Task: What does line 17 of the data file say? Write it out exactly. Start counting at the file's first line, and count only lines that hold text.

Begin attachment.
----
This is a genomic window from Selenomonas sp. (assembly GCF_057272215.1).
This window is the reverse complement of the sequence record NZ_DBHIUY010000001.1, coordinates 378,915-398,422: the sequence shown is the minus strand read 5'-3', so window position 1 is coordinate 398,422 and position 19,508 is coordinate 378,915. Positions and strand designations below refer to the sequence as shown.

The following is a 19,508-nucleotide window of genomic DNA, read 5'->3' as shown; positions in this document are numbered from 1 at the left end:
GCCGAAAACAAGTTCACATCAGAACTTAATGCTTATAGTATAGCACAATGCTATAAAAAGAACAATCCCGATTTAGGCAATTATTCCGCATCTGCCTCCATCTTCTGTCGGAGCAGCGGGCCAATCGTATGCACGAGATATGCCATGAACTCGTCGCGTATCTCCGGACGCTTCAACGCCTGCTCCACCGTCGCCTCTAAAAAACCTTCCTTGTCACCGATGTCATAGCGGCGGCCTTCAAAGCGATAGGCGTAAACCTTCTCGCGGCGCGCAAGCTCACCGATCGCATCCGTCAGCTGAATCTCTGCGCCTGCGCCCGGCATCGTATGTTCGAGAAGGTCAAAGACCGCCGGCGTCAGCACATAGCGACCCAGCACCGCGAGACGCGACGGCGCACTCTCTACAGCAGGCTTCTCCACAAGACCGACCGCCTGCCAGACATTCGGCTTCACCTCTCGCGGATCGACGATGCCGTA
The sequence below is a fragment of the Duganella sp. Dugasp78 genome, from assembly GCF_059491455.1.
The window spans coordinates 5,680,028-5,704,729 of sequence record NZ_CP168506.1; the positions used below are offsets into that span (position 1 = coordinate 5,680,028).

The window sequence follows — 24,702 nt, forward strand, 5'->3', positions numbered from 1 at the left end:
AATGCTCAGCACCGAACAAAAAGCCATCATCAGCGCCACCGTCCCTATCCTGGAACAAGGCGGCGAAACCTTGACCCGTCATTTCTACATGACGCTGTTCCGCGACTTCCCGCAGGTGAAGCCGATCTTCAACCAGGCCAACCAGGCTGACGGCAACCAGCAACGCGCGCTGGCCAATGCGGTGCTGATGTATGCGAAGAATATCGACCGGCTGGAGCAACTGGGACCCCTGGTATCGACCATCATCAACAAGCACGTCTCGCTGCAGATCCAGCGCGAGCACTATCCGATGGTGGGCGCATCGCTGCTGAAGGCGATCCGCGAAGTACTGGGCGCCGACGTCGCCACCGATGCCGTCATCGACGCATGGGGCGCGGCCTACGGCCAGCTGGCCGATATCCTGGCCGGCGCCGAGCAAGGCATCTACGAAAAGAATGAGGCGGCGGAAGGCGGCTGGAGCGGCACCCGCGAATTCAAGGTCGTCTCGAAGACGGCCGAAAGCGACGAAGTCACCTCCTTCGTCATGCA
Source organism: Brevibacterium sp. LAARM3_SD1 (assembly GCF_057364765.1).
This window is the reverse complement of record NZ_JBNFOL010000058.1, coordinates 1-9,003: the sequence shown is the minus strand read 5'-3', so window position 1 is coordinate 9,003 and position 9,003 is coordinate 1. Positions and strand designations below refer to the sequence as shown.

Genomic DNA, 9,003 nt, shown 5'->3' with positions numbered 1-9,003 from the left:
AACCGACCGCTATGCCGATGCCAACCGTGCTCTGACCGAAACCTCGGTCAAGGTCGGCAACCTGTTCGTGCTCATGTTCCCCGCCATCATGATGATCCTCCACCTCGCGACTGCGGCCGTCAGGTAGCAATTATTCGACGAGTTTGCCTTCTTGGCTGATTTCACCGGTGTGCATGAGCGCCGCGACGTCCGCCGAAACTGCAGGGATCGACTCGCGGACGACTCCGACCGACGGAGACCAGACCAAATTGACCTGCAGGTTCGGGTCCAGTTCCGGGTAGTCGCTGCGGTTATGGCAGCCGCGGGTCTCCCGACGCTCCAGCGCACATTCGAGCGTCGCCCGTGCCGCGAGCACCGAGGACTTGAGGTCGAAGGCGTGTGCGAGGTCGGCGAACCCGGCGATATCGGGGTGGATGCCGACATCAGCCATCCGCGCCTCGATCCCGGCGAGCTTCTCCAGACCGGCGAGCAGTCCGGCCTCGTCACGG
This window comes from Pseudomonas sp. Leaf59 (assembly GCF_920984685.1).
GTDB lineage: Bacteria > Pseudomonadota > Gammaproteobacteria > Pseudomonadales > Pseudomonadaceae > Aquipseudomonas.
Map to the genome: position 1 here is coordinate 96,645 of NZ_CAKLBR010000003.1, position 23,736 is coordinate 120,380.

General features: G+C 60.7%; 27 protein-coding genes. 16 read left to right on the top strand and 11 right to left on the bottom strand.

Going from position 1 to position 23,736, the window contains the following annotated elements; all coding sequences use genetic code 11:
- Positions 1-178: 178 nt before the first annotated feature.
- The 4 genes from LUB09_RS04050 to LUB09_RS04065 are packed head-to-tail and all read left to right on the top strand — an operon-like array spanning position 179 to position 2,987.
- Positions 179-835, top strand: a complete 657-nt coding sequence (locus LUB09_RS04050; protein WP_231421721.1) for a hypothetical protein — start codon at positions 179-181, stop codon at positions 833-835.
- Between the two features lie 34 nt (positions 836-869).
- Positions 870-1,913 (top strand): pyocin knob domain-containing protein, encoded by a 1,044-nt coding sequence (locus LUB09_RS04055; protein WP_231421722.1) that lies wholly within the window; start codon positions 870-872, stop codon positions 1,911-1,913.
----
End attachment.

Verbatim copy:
Going from position 1 to position 23,736, the window contains the following annotated elements; all coding sequences use genetic code 11: